Published: Oct 17, 2006

OAO Lukoil and OAO Rosneft, Russia’s largest oil companies, are being investigated by the Natural Resources Ministry, and state-controlled OAO Gazprom and others may follow, as the government extends a crackdown on oil producers.

Lukoil may lose some licences for failure to develop fields, Oleg Mitvol, the deputy head of the Natural Resource Ministry’s environmental inspectorate, said yesterday in Moscow.

Mr. Mitvol has led efforts to cancel a key permit for Royal Dutch Shell PLC’s US$22-billion Sakhalin-2 venture on environmental grounds.

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The Moscow Times: LUKoil License Probe Expands

Tuesday, October 17, 2006. Issue 3520. Page 5.

The Natural Resources Ministry has asked the Federal Tax Service to provide information on 398 licenses held by LUKoil, the ministry said Monday.

The request followed the ministry’s threat to withdraw 19 of the company’s licenses to develop oil fields in northern Russia due to violation of licensing agreements.

“We have requested the information on how LUKoil paid subsoil use and mineral resource taxes on these licenses,” ministry spokesman Nikolai Gudkov said. “The logic is, if the taxes are not paid or delayed, it means that there are problems with fulfilling licensing agreements.”

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The Moscow Times: Foreign Investors Press State for Clarity

Russian Minister Trutnev

(Vladimir Filonov / MT
Trutnev, pictured at the conference on Monday, appeared dissatisfied with Shell’s clean-up efforts in Sakhalin-2. )

Tuesday, October 17, 2006. Issue 3520. Page 1.

By Miriam Elder
Staff Writer  
Foreign executives appealed to Prime Minister Mikhail Fradkov and senior economic officials for clarity and transparency Monday amid a major review of many of the country’s largest foreign investment projects.

They warned that corruption, administrative barriers, entangled bureaucracy and selective application of the law were casting a shadow over the country’s strong economy and scaring away potential investors.

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The Guardian: Shell’s environmental efforts fail to quell Russian threat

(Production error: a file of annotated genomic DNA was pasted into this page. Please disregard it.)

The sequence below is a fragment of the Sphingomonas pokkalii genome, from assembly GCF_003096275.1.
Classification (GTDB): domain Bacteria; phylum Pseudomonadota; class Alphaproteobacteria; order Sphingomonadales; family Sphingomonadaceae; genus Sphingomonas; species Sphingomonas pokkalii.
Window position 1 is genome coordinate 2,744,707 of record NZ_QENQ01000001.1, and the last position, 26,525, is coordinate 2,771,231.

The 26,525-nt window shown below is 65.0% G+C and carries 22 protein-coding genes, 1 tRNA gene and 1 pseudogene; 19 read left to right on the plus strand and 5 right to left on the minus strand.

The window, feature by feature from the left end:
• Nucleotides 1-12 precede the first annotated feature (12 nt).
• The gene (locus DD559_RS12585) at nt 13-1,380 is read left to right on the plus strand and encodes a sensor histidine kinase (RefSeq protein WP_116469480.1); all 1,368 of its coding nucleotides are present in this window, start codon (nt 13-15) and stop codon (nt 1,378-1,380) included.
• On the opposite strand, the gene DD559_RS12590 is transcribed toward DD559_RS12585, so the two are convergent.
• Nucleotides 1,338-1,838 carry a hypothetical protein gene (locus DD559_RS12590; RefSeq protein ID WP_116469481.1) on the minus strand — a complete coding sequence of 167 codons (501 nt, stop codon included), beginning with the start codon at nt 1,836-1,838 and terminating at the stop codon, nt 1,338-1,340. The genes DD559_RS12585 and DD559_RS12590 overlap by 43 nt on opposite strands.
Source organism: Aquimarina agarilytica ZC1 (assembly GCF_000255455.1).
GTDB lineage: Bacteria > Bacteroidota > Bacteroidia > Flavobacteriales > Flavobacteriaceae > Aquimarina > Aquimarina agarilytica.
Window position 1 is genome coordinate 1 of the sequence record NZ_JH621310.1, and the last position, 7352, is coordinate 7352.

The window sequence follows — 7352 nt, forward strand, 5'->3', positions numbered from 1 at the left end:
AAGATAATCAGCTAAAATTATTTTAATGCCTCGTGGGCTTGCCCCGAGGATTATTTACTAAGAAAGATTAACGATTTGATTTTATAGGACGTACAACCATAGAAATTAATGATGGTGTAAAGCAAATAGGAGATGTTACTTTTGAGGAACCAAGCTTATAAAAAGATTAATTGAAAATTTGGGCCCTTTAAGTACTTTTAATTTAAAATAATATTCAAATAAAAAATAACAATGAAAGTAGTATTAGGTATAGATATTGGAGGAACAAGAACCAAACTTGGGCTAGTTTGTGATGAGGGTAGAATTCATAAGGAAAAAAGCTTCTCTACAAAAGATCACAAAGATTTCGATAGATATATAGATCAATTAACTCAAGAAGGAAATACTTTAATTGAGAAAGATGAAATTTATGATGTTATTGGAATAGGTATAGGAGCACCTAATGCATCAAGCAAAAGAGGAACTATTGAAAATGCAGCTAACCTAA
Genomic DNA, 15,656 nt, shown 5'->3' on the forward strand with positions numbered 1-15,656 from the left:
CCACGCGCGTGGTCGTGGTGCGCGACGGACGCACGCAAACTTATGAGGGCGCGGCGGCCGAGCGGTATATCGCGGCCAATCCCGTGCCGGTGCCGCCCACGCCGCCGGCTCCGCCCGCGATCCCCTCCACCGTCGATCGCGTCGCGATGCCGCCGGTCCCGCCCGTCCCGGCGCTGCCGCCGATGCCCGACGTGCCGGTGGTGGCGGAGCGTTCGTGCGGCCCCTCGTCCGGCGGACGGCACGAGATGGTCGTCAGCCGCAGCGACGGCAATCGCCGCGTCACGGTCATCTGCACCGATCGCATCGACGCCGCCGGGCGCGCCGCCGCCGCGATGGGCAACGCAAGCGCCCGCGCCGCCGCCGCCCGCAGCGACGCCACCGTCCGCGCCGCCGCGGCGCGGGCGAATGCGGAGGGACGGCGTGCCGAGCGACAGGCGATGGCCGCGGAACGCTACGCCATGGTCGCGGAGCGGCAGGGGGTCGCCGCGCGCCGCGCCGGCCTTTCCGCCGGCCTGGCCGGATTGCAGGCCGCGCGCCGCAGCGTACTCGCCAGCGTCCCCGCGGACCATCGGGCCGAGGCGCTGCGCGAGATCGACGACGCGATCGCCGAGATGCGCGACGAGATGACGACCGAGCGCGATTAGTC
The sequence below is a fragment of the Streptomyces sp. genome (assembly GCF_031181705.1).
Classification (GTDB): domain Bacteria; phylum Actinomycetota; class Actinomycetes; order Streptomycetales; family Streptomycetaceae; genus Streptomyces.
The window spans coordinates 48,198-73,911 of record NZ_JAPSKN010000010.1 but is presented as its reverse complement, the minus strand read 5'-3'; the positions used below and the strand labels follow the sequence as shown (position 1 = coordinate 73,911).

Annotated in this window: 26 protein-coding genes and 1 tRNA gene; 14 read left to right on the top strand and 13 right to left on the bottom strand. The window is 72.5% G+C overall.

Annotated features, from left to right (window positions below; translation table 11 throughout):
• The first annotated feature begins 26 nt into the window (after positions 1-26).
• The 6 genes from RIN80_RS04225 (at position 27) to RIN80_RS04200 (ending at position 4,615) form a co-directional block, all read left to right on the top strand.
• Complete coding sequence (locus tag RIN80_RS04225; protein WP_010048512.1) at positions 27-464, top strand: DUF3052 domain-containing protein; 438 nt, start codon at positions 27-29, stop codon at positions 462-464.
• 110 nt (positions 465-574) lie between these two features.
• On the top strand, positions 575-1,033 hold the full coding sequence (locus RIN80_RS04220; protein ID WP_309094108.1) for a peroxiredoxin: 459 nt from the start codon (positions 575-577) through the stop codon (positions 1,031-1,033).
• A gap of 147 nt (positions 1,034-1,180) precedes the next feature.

Terry Macalister
Tuesday October 17, 2006

The Russian government tightened the pressure on Shell over the Sakhalin-2 gas project by warning that failure to sort out environmental problems would lead to “absolutely any sanctions”.

The tough stance from the resources minister, Yuri Trutnev, came even though Shell’s chief executive, Jeroen van der Veer, said his company had already sorted out the bulk of the problems.

The Sakhalin-2 scheme, the world’s biggest liquefied natural gas project, has been dogged by ecological difficulties and soaring financial costs.

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Itar-Tass: Court to consider watchdog’s appeal over Sakhalin-2 project

17.10.2006, 03.12
MOSCOW, October 17 (Itar-Tass) – Moscow’s Presnensky court on Tuesday will consider the action filed by the Rosprirodnadzor Federal Service for Supervision of Natural Resources against the Ministry of Natural Resources, demanding overturning of the Ministry’s instruction to endorse the feasibility study of the complex development of the Piltun-Astokhskoye and Lunskoye licensed areas /2nd phase of the Sakhalin-2 project; operator is Sakhalin Energy/.

The action was filed because of the operator’s failure to meet a number of recommendations stated in a concluding report by the state environmental expert examination, as well as numerous deviations from the Sakhalin-2 feasibility study.

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The Guardian: Friends of the Earth vs Shell

Bibi van der Zee
Tuesday October 17, 2006

Campaign of the week

The Shell sponsorship of the Wildlife Photographer of the Year award – hosted by BBC Wildlife and the Natural History Museum (and handed out tomorrow night) – is causing a bit of a headache. According to Friends of the Earth, as one of the world’s major oil companies, Shell is a “wildlife destroyer” and “has played a significant part in contributing … to climate change. Shell’s sponsorship of the award completely undermines its value.”

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The Guardian: Shell’s charity rebuked by watchdog over Benn meeting (*more scandal relating to Shell Sakhalin)

· Foundation was out of line, says commission
· Independence ‘must be clearly demonstrated’

Rob Evans and Terry Macalister
Tuesday October 17, 2006

Shell’s efforts to improve its image as a socially responsible company have suffered a major blow after the charity it set up was rapped over the knuckles by the official watchdog.

The criticism from the Charity Commission came after the Guardian revealed that the charity, the Shell Foundation, jointly lobbied a cabinet minister with the head of the multinational’s UK commercial operations.

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MarketWatch: Shell manager warned of Sakhalin faults in e-mails

Last Update: 9:40 PM ET Oct 16, 2006
(This article was originally published Monday.)

LONDON (MarketWatch) — A Royal Dutch Shell (RDSB.LN) manager sent e-mails in 2002 expressing concern that the designs for oil and gas wells on Russia’s Sakhalin Island didn’t properly address seismic risks.

The e-mails from Hans Bouman, a natural-gas field manager, to Engel Van Spronsen, then Sakhalin Energy’s technical director, raise the possibility that the company’s risks at the Sakhalin II project go beyond the river bank erosion now under Russian government scrutiny.